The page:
Someone takes a photo of Joyce and me at a Sergeants Mess Summer Ball, interrupting a funny story Joyce is telling me

“Nobody ever mentions ‘Freddy Parrot Face Davies* anymore!” Surprisingly, Joyce had caught me off guard with this statement as we had been discussing something quite serious. A picture of Freddy Parrot Face immediately came into my head, and I collapsed laughing to the surprise of the rest of Sainsbury’s restaurant. I had no idea what people must have thought as coffee was coming through my nostrils – especially as Joyce continued to keep a poker face.

This is not an unusual experience for me when I am with Joyce, my wife of nearly 40 years. I love live comedy, but I have never seen or heard anyone as funny as Joyce. It is not as if I wasn’t warned, as during our first date she continually tried to out-pun me.

Humour and laughter have always been incredibly important to our family. We are no different, I imagine, from the majority of families who have faced adversity in some form or other. We have had our share of bereavement (some recently), our youngest daughter copes with autism and a learning disability (plus all the challenges that come with being carers), tough financial challenges with a big mortgage during the early nineties – when the interest rates were sky high and much higher than they are now – the list goes on.

Joyce is the leader of our gang, so it helps that not only is she inspirational, but she is also incredibly funny. Humour has got us through some incredibly difficult events.

Mrs Funny Bones makes us laugh by:

  1. Observing people’s behaviour – Some of Joyce’s funniest stories come from her being a regular passenger on public buses – listening to people talking or behaving inappropriately, or even forgetting that they are out in public! It helps that Joyce is a super mimic and good storyteller so that you almost feel as though you are there.
  2. Having A sense of the ridiculous – I am not sure whether it is because she comes from a large family (her siblings are funny too) or if it is because she comes from Manchester, which is renowned for their sharp wit.  Perhaps it is both?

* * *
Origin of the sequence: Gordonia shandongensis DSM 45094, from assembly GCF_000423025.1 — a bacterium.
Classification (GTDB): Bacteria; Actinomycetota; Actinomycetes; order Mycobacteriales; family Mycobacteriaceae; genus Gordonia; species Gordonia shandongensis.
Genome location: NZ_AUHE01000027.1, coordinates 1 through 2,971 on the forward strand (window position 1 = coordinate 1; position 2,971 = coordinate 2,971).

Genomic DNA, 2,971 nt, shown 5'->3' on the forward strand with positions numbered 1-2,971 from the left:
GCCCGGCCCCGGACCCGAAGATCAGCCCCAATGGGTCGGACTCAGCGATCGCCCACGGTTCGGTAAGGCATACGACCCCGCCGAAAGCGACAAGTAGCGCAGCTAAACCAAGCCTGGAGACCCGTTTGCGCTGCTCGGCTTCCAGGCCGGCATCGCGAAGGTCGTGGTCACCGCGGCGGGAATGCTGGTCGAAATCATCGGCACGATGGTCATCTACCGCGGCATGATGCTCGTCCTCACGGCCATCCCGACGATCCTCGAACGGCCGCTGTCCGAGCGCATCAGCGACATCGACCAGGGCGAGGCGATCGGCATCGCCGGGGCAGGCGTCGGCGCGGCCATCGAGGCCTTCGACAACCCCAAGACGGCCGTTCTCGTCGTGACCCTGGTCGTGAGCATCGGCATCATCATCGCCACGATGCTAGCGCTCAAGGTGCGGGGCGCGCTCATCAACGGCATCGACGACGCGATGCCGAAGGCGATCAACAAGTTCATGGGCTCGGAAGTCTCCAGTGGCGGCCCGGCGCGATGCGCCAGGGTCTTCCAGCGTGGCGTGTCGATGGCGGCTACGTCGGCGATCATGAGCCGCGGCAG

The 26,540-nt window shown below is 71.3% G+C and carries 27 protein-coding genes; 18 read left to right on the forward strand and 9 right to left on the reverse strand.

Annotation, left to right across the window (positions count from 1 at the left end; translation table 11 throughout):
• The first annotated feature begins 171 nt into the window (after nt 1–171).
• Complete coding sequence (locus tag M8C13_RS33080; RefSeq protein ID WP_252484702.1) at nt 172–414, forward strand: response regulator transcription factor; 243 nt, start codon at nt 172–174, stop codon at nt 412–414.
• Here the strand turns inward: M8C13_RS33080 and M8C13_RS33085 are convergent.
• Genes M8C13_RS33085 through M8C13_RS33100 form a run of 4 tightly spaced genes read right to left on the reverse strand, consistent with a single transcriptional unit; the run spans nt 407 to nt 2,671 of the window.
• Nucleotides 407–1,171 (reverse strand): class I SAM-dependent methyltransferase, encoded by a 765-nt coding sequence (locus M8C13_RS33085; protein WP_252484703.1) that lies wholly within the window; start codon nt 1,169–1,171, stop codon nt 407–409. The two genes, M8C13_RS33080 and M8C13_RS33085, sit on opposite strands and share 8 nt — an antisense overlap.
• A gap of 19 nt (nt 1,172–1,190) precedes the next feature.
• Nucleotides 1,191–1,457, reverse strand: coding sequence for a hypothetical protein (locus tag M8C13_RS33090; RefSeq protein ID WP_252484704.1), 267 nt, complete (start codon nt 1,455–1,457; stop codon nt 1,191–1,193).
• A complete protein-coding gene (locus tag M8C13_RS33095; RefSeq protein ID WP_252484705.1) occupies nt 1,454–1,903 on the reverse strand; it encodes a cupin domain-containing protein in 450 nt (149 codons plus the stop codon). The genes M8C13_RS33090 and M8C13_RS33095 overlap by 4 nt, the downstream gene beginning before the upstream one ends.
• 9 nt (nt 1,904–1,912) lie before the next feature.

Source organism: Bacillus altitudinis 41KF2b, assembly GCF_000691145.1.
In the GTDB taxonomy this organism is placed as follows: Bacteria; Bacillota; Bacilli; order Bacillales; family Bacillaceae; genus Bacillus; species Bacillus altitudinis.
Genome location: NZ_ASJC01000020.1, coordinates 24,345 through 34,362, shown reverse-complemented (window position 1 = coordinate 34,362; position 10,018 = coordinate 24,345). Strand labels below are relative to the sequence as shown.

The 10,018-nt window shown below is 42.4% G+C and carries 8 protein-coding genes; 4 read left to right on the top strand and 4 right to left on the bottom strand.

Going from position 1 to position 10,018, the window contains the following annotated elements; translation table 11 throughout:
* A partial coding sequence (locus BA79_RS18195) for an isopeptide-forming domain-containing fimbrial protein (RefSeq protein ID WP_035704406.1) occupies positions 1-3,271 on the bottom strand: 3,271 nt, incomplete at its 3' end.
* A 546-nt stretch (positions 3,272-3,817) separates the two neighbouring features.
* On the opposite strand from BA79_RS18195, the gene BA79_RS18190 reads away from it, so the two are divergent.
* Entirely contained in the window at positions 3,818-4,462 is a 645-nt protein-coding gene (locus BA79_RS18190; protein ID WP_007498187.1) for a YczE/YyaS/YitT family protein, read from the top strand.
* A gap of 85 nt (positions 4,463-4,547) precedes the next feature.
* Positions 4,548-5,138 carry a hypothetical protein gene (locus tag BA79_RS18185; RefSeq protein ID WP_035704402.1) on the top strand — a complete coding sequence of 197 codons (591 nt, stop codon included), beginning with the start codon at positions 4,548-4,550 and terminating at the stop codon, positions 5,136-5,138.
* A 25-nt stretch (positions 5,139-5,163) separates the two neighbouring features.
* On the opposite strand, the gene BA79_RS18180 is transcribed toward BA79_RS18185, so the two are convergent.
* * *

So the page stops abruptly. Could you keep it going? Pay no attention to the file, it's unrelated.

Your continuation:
3. Being Spontaneous – Joyce will come out with something when we least expect it, and often in a restaurant or at the family dining table, usually when I have just taken a mouthful of food!  
  4. Playing to her audience – Joyce knows what will make us laugh and enjoys that we are a receptive audience. 
  5. By being self-deprecating (a form of self-awareness) – Joyce does not take herself too seriously.  
  6. Keeping a straight face – when she passes a comment that has us all falling about in heaps of laughter. Did I mention Freddy Parrot Face Davies? I then recognise that twinkle in her eye that signals, ‘I’ve got you again’.

Joyce has often given me the credit as being a useful source for her material – you are welcome. 

The Benefits of Humour both at home and the workplace – Six lessons I’ve learned from Joyce:

  1. It releases the tensions – that can build up inside us. We have used this successfully with Bettina, especially during her early years when she struggled to come to terms with her autism and the worry this caused the family. 
  2. It gets things into perspective – It is easy to get things out of proportion. When I am getting uptight about a work situation, Joyce’s reaction is: “Steve has World War III broken out?  Or “Has anyone died?”  Me: “No Joyce”. 
  3. It diffuses hostility – As per my second point, but this time Joyce will roll her eyes or use a facial expression which will make me laugh. Like the best comedians who come on stage, and you immediately start laughing before they have said anything. 
  4. It is infectious – I have often found humour quickly spreads. Bettina has worked through the autism fog of her early years and now embraces humour and is often the instigator of some of our laughter.
  5. Bounce back Better – enabling us all to be more resilient when we have setbacks   
  6. Provides a positive environment – it is a happy environment which brings out the best in you and helps with your own creativity.   

“A sense of humour is part of the art of leadership, of getting along with people, of getting things done” – Dwight D Eisenhower

And finally at our holiday hotel in Whitby*

Alison, our server, comes up to our dining table and asks what the matter is? She can see and hear me laughing. (I also have a look of shock on my face too). 

“Joyce has just eaten my favourite chocolate (a violet cream)” –  A chocolate we receive with a coffee at the end of our dinner.

Joyce: “it is because he has not been behaving himself Alison”

Sometimes you can take humour too far – especially when it comes to violet creams.

Our Disney Princess – a picture of Joyce courtesy of Jennifer Raw


* Freddy ‘Parrot Face’ Davies – Sentimental Songs

* Our super hotel in Whitby